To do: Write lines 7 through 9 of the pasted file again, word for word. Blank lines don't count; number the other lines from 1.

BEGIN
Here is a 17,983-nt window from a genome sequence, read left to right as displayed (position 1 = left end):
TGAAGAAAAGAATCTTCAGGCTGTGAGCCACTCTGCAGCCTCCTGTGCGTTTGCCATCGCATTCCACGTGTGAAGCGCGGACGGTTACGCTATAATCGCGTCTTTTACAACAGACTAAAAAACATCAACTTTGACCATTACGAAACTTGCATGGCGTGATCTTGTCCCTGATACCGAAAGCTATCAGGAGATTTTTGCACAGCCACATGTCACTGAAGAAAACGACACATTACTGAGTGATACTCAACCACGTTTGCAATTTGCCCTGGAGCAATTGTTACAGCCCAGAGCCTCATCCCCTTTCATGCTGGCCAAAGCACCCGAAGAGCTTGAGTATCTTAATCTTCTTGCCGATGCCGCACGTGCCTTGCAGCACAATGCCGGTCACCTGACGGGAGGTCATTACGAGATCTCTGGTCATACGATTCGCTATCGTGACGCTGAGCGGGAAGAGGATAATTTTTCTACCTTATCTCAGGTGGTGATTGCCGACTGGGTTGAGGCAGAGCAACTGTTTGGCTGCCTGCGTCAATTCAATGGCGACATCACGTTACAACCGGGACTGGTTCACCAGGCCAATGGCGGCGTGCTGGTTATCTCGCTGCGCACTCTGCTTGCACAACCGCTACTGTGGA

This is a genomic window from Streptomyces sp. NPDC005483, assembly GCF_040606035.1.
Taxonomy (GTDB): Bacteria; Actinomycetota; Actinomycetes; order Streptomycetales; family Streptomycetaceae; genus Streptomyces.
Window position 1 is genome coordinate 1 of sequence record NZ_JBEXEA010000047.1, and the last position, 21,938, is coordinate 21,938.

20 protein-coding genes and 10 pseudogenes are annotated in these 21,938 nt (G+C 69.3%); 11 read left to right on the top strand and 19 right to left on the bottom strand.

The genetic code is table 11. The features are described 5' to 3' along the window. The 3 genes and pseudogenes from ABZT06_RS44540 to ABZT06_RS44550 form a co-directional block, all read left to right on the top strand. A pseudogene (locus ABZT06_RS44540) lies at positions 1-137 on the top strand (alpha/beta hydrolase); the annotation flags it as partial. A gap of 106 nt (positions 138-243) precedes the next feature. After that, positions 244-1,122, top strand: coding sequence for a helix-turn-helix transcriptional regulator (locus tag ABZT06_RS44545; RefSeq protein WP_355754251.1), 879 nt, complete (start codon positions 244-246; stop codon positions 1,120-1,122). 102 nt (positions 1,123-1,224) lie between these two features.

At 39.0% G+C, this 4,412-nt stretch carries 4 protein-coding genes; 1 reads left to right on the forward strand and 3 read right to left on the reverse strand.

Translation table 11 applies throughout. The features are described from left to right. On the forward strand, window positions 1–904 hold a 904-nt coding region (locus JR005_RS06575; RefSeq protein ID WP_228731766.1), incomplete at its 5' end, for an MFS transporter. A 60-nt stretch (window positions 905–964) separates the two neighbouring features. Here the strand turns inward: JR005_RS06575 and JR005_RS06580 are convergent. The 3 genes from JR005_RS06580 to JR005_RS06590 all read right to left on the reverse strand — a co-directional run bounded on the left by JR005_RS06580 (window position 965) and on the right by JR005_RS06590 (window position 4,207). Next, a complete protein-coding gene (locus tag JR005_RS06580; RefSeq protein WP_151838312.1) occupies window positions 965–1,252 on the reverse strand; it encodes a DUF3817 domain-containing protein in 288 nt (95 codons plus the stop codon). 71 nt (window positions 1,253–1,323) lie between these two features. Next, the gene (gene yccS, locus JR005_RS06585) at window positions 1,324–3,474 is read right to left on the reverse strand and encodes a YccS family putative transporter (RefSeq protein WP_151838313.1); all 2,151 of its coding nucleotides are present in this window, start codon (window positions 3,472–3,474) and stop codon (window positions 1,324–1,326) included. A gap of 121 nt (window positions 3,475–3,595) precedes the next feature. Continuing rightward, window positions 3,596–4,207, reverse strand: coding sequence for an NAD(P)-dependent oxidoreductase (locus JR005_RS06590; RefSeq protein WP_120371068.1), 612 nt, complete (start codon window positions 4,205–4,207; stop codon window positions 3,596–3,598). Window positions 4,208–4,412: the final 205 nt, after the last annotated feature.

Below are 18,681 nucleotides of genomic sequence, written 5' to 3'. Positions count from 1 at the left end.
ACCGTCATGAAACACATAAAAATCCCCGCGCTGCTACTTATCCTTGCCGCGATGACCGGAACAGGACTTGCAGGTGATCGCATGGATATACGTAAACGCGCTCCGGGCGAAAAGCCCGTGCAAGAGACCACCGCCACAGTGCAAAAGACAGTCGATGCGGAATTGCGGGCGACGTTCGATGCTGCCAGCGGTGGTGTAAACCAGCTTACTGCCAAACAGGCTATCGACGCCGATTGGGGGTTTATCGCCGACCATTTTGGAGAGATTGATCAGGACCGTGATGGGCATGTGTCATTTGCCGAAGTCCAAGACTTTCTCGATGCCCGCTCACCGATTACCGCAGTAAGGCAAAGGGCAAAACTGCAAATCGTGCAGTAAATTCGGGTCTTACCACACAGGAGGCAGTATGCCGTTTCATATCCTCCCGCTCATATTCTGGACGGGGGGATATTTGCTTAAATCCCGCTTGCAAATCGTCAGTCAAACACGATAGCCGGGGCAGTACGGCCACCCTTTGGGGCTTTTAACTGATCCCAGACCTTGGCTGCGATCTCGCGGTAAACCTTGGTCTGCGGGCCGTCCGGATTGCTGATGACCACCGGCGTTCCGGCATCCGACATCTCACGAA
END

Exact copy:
The genetic code is table 11. The features are described 5' to 3' along the window. The 3 genes and pseudogenes from ABZT06_RS44540 to ABZT06_RS44550 form a co-directional block, all read left to right on the top strand. A pseudogene (locus ABZT06_RS44540) lies at positions 1-137 on the top strand (alpha/beta hydrolase); the annotation flags it as partial. A gap of 106 nt (positions 138-243) precedes the next feature. After that, positions 244-1,122, top strand: coding sequence for a helix-turn-helix transcriptional regulator (locus tag ABZT06_RS44545; RefSeq protein WP_355754251.1), 879 nt, complete (start codon positions 244-246; stop codon positions 1,120-1,122). 102 nt (positions 1,123-1,224) lie between these two features.

At 39.0% G+C, this 4,412-nt stretch carries 4 protein-coding genes; 1 reads left to right on the forward strand and 3 read right to left on the reverse strand.

Translation table 11 applies throughout. The features are described from left to right. On the forward strand, window positions 1–904 hold a 904-nt coding region (locus JR005_RS06575; RefSeq protein ID WP_228731766.1), incomplete at its 5' end, for an MFS transporter. A 60-nt stretch (window positions 905–964) separates the two neighbouring features. Here the strand turns inward: JR005_RS06575 and JR005_RS06580 are convergent. The 3 genes from JR005_RS06580 to JR005_RS06590 all read right to left on the reverse strand — a co-directional run bounded on the left by JR005_RS06580 (window position 965) and on the right by JR005_RS06590 (window position 4,207). Next, a complete protein-coding gene (locus tag JR005_RS06580; RefSeq protein WP_151838312.1) occupies window positions 965–1,252 on the reverse strand; it encodes a DUF3817 domain-containing protein in 288 nt (95 codons plus the stop codon). 71 nt (window positions 1,253–1,323) lie between these two features. Next, the gene (gene yccS, locus JR005_RS06585) at window positions 1,324–3,474 is read right to left on the reverse strand and encodes a YccS family putative transporter (RefSeq protein WP_151838313.1); all 2,151 of its coding nucleotides are present in this window, start codon (window positions 3,472–3,474) and stop codon (window positions 1,324–1,326) included. A gap of 121 nt (window positions 3,475–3,595) precedes the next feature. Continuing rightward, window positions 3,596–4,207, reverse strand: coding sequence for an NAD(P)-dependent oxidoreductase (locus JR005_RS06590; RefSeq protein WP_120371068.1), 612 nt, complete (start codon window positions 4,205–4,207; stop codon window positions 3,596–3,598). Window positions 4,208–4,412: the final 205 nt, after the last annotated feature.